Lebanon’s stuttering cabinet process may prove to be the easy part

Once named, the ministers have a mountain of challenges, ranging from reviving a paralysed banking industry to fixing a power sector that cannot keep the lights on in a nation of about 6 million.
Thursday 24/09/2020
Lebanese President Michel Aoun (L) speaks with head of the caretaker government Hassan Diab during a meeting, September 24, in Baabda palace. (DPA)
Lebanese President Michel Aoun (L) speaks with head of the caretaker government Hassan Diab during a meeting, September 24, in Baabda palace. (DPA)

BEIRUT – Lebanon’s sectarian politicians have overshot one deadline they had agreed with France and missing more may jeopardise a French lifeline to haul the Middle East nation out of its worst crisis since the 1975-1990 civil war.

France has drawn up a timeline for Lebanon to tackle corruption and deliver reforms to help secure billions of dollars in foreign aid to save a country drowning in debt.

But the leaders who oversaw years of wasted state spending and corruption have stumbled at the first hurdle by failing to deliver on a promise to French President Emmanuel Macron to form a new cabinet by mid-September.

Yet choosing a cabinet may prove to be the easy part. Once named, the ministers have a mountain of challenges, ranging from reviving a paralysed banking industry to fixing a power sector that cannot keep the lights on in a nation of about 6 million.

France on Wednesday urged international pressure on Lebanese politicians as frustration grows with the pace of transition and reform.

“The political forces have still not succeeded in agreeing to form a government,” French Foreign Minister Jean-Yves Le Drian told a video-conference meeting on Lebanon on the sidelines of the United Nations General Assembly.

“Strong and convergent pressures are therefore needed from us to push Lebanese officials to respect their commitments,” he added.

“These convergent efforts must continue as long as necessary,” he said.

The meeting gathered members of the international support group for Lebanon, including UN chief Antonio Guterres, World Bank head David Malpass and world powers including France, Germany, Britain, Italy, the United States, Russia, China, the European Union and the Arab League.

Macron, who has visited the former French colony twice in the wake of a huge explosion on August 4, had repeatedly urged the Lebanese not to waste any more time in forming a government.

Lebanese Prime Minister-designate Mustapha Adib is under pressure to form a fresh cabinet as soon as possible so it can undertake long-sought economic reforms.

But Adib’s efforts to form a government have been effectively blocked by the two main Shia groups in Lebanon’s usual power-sharing arrangement — Iran-backed Hezbollah and its political ally Amal.

The August 4 explosion of hundreds of tons of ammonium nitrate at the Beirut port killed more than 190 people, wounded thousands and ravaged large parts of the capital.

The disaster sparked new protests over corruption and mismanagement, prompting the previous cabinet to step down.

France is counselling pragmatism to break through the impasse but it has limited room to manoeuvre.

The United States and Saudi Arabia are cautious about the French initiative as they are seeking to sideline Hezbollah, which is aligned with their enemy Iran.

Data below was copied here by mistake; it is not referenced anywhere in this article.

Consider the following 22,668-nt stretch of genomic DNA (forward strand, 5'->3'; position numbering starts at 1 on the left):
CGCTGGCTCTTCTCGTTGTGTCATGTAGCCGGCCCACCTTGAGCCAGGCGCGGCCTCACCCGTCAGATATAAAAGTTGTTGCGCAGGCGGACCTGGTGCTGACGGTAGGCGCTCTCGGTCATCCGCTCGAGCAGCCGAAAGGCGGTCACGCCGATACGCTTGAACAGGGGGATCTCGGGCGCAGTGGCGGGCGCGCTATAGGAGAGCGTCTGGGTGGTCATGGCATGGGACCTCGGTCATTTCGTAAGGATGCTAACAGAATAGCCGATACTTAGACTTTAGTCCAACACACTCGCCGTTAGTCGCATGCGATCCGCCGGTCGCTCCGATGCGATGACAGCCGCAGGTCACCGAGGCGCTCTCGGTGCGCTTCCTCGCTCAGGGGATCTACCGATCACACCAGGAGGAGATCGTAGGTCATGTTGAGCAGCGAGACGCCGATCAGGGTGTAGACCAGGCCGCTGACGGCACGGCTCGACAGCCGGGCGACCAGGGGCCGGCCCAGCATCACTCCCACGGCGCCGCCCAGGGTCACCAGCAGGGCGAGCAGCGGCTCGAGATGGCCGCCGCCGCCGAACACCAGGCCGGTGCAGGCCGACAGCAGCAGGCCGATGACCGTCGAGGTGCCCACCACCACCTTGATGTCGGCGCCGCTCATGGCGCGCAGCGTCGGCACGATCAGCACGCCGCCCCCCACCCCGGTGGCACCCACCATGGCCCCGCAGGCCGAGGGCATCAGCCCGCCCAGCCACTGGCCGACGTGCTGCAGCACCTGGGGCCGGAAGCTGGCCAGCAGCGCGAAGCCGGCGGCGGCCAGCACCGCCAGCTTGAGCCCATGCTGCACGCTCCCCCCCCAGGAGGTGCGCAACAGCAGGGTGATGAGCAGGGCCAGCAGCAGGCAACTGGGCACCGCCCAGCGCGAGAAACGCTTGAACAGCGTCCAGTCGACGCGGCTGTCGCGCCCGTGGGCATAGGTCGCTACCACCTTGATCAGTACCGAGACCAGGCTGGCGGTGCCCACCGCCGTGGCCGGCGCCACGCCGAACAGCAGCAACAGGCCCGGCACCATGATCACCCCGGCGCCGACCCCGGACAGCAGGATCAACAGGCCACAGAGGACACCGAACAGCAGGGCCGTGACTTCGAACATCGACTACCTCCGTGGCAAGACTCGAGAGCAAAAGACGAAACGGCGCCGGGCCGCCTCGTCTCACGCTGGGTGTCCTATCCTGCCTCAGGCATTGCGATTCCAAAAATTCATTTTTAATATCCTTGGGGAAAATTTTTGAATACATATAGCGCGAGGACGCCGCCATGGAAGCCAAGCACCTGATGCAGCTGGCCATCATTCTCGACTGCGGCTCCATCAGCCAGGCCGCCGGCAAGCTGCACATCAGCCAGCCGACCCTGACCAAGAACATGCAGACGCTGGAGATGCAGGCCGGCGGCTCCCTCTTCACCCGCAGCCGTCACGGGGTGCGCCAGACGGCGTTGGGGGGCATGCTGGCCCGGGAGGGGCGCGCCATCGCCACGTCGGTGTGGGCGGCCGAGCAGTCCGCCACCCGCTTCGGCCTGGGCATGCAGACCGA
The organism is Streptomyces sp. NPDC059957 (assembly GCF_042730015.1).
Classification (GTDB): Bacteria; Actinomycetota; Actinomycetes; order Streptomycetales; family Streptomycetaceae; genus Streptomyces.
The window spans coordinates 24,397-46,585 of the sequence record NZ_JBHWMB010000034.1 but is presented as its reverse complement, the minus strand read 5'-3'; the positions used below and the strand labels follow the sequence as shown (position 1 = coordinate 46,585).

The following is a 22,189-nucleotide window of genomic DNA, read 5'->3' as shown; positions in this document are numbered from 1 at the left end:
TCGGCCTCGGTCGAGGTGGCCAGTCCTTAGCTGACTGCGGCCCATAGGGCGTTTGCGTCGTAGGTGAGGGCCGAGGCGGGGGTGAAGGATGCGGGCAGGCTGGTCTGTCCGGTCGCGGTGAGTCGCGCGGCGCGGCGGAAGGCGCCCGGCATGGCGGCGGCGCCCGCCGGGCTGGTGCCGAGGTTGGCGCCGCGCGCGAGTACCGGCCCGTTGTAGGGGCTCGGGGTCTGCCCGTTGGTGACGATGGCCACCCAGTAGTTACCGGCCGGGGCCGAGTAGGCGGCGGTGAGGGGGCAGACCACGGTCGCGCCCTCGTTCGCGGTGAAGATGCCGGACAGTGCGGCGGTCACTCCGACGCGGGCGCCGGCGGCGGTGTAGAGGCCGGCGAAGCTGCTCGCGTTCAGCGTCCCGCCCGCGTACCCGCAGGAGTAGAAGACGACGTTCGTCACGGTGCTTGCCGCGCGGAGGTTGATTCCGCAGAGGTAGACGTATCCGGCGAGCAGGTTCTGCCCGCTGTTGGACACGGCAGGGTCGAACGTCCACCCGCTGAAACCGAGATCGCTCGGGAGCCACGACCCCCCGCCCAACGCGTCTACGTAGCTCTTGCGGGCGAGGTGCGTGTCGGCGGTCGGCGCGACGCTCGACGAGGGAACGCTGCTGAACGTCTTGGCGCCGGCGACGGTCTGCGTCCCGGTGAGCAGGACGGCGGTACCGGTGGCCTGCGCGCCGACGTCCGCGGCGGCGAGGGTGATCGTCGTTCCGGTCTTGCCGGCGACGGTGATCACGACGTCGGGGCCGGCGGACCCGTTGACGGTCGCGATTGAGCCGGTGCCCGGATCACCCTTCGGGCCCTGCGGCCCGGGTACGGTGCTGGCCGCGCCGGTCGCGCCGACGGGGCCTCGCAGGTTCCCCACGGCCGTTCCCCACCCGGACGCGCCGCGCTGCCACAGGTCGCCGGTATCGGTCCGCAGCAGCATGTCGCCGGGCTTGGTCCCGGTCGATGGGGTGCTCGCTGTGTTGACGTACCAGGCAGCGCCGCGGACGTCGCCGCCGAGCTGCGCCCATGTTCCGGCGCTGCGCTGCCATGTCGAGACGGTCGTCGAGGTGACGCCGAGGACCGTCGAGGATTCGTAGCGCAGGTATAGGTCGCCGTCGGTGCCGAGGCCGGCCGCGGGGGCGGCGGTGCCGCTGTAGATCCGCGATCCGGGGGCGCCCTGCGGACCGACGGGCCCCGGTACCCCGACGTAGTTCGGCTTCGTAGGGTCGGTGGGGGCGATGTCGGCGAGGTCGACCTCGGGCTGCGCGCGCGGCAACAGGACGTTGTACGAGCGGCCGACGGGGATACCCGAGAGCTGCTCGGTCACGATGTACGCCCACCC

France, however, said it enjoyed support from Italy, which agreed on the need for a new government to be installed quickly and undertake reforms.

“Without reforms, there will not be any international financial support. On the other hand, if they are put in place, we will spare no efforts,” Le Drian said.

Lebanese President Michel Aoun, addressing the General Assembly, appealed for urgent assistance.

In addition to the port blast, Aoun said Lebanon was in “unprecedented crisis” from COVID-19 and the influx of displaced Syrians whose numbers now equal one-third of Lebanon’s population.

“Lebanon repeats its call on donor countries to honour their pledges and find a mechanism to follow up on their commitments,” Aoun said in a virtual address.

“The latter need to double their financial contributions and provide direct assistance to Lebanese governmental institutions and host communities.”

An international conference in Paris in April 2018 promised $11 billion for Lebanon, but on the condition of reforms that have yet to be put in place.

Aoun said Monday that Lebanon was headed to “hell” unless it could form a new cabinet.

Efforts gathered some steam Tuesday as Saad Hariri, a Sunni former prime minister, called for an independent Shia politician to run the finance ministry.

France hailed Hariri’s statement as “courageous.” A UN tribunal recently found a Hezbollah member guilty for the murder of his father, former Prime Minister Rafik Hariri.

Observers believe Hezbollah and Amal are insisting on maintaining control of the finance ministry because the militant movements are facing pressure from US sanctions.

Hezbollah, whose political influence has grown, and Amal also view moves to shift them out of key cabinet posts as a bid to weaken their sway, politicians say.

They have a parliament majority with their Christian and other allies, although the cabinet dispute has put them at odds. Aoun, a Maronite Christian allied to Hezbollah, has said no sect should claim any ministry.